Japan’s Gender Gap Widens, According to 2022 Global Gender Gap Report

Japan’s Gender Gap Widens, According to 2022 Global Gender Gap Report

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A cartoon man in a suit happily ascends a staircase with ease while a woman trails behind him, saddled with a heavy bag labeled "weight"
The 2022 annual Global Gender Gap Report by the WEF ranks Japan's gender gap at 116 of 145 countries. What accounts for this downward trend?

Despite being the world’s third-largest economy and a pioneer for many modern electronics, there is one front in which Japan is quite notorious for taking a back seat: gender equality. And sadly, this year’s annual Global Gender Gap Report only confirms this, with Japan’s gender gap taking 116th place out of 146 countries across the world. [1]

Measuring Gender Gap Across The World

The annual Global Gender Gap Report by the World Economic Forum (WEF) analyzes gender gaps and progress toward gender equality in each country according to four fields: economy, education, access to medical care, and politics. The WEF updates with a new Global Gender Gap Report every year. This year marks the 16th run since 2006. [6]

Each score in the Gender Gap Index (GCI) is determined as a weighted average of several sub-points, where 1 equals no gender gap (complete equality) and 0 means complete inequality. The higher the number, the closer the country is to eliminating gender inequality. (Japan’s overall score was 0.65). [2][6]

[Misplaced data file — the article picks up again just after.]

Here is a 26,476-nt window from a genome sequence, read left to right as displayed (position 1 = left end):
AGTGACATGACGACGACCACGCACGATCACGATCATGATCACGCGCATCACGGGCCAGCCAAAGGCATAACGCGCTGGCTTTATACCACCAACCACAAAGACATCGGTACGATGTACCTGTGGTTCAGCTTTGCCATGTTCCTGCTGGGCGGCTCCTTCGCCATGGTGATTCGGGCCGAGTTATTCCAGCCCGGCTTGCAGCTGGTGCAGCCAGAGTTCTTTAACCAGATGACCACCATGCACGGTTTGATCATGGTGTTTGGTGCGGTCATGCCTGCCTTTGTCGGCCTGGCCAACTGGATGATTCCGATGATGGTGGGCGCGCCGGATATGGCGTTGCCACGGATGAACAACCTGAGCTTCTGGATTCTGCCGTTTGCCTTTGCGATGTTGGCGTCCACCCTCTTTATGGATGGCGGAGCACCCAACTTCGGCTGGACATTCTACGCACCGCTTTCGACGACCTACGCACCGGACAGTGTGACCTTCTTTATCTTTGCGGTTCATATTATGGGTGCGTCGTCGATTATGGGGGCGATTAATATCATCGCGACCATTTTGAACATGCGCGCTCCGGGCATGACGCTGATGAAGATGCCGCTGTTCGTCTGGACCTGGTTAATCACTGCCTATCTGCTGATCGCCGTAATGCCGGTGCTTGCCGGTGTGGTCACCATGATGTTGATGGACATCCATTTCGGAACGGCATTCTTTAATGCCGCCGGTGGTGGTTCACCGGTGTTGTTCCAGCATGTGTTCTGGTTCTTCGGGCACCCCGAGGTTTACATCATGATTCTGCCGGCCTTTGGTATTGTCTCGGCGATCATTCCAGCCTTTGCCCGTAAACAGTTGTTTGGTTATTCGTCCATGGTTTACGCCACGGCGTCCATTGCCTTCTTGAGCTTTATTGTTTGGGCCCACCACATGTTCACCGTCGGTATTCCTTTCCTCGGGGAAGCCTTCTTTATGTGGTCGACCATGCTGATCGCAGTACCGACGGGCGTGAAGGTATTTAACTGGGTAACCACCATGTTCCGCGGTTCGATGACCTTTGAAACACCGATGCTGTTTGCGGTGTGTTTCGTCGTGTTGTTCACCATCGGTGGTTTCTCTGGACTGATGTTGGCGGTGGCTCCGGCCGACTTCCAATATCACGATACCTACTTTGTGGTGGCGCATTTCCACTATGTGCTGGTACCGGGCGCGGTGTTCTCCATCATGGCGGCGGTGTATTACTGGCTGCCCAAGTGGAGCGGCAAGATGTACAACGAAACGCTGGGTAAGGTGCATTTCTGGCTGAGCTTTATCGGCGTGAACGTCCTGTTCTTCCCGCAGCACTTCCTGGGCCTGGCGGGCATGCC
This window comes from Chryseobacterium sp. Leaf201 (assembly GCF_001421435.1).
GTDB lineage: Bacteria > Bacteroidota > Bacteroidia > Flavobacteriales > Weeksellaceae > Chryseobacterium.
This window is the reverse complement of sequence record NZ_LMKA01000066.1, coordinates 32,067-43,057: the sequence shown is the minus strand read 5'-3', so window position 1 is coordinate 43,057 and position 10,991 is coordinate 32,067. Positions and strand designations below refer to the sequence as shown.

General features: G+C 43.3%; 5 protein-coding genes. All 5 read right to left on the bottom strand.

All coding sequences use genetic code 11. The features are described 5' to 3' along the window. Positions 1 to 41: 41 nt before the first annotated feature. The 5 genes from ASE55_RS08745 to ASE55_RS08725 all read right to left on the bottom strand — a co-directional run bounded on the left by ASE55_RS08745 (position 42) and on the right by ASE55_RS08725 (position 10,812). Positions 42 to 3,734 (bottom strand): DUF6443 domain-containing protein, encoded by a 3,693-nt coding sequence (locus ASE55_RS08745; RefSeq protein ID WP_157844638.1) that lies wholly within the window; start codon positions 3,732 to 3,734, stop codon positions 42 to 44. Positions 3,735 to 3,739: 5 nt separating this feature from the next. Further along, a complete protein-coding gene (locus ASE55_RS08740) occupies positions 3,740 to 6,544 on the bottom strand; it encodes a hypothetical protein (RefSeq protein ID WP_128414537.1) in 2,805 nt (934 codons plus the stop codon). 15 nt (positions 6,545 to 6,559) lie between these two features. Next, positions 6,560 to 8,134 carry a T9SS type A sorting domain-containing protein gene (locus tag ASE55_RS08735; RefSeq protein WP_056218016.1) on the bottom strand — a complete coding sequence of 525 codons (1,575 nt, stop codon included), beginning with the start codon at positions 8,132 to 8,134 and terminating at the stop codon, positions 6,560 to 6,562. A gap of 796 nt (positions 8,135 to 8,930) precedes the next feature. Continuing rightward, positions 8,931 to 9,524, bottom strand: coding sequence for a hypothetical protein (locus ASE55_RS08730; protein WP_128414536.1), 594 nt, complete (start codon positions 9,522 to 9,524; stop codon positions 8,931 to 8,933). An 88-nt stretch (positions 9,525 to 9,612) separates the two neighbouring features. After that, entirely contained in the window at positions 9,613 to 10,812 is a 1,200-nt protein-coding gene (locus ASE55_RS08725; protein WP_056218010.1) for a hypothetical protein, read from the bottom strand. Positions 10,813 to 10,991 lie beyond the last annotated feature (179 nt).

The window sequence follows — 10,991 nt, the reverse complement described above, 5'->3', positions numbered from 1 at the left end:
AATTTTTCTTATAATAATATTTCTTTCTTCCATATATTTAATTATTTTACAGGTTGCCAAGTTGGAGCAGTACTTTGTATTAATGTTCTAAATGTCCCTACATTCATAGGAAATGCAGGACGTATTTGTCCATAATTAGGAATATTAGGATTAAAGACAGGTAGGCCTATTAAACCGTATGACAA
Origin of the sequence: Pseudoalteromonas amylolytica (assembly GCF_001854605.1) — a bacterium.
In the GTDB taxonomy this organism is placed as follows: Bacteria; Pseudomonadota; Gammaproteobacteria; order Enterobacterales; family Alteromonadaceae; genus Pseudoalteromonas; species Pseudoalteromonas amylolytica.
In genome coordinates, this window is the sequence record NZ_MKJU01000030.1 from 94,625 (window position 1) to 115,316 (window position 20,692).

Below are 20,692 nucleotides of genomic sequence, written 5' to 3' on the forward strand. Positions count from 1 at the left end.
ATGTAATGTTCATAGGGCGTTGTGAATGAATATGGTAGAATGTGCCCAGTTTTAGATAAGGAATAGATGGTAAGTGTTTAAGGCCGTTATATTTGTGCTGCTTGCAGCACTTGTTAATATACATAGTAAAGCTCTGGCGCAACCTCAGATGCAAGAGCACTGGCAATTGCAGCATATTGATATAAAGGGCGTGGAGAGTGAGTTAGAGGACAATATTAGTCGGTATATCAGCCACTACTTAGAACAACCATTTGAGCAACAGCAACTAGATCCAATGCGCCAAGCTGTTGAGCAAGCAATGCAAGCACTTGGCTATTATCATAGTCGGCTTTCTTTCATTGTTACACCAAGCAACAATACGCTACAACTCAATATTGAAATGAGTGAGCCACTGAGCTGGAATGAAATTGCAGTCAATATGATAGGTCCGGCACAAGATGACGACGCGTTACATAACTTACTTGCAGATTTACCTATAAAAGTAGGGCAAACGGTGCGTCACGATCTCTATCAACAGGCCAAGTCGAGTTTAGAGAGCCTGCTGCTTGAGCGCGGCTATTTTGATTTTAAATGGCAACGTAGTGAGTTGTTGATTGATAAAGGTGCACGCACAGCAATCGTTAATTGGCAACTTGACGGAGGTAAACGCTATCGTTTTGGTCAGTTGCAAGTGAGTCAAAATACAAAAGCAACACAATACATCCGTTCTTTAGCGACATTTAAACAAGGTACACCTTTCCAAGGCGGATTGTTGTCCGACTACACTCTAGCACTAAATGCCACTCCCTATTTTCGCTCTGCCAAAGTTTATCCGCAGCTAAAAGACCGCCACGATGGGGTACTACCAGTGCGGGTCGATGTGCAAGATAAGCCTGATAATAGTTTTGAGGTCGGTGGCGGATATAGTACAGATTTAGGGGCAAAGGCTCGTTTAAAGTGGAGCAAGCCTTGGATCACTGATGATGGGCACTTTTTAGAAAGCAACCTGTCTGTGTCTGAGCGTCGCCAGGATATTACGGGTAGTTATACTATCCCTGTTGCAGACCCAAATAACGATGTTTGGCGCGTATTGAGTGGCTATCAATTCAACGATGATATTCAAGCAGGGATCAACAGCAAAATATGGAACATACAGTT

(Note that the GCI tracks the actual disparity in the gender gap in measurable form. It does not account for any resources that may be available for women).

Japan Amongst Lowest Rank in Global Gender Gap Report

Out of 146 countries, Japan ranked 116 in terms of politics and economics. And amongst all Asian countries and all G7 countries, it came in dead last. (For those curious, the United States ranked 27, the top-ranking country was Iceland, for the 13th consecutive year. Fun fact – their Prime Minister is also female!)

Japan didn’t score poorly in all categories. In fact, they ranked pretty high in education and health access. But this poor overall score was the result of drastically lower scores in politics and economics in particular. (This includes the ratio of female lawmakers and Cabinet members, income disparities between genders, and the number of women in managerial roles). [1]


So what gives with this seemingly backward progress when it comes to Japan’s gender gap in economics and politics?

Japan’s Gender Gap in the Workplace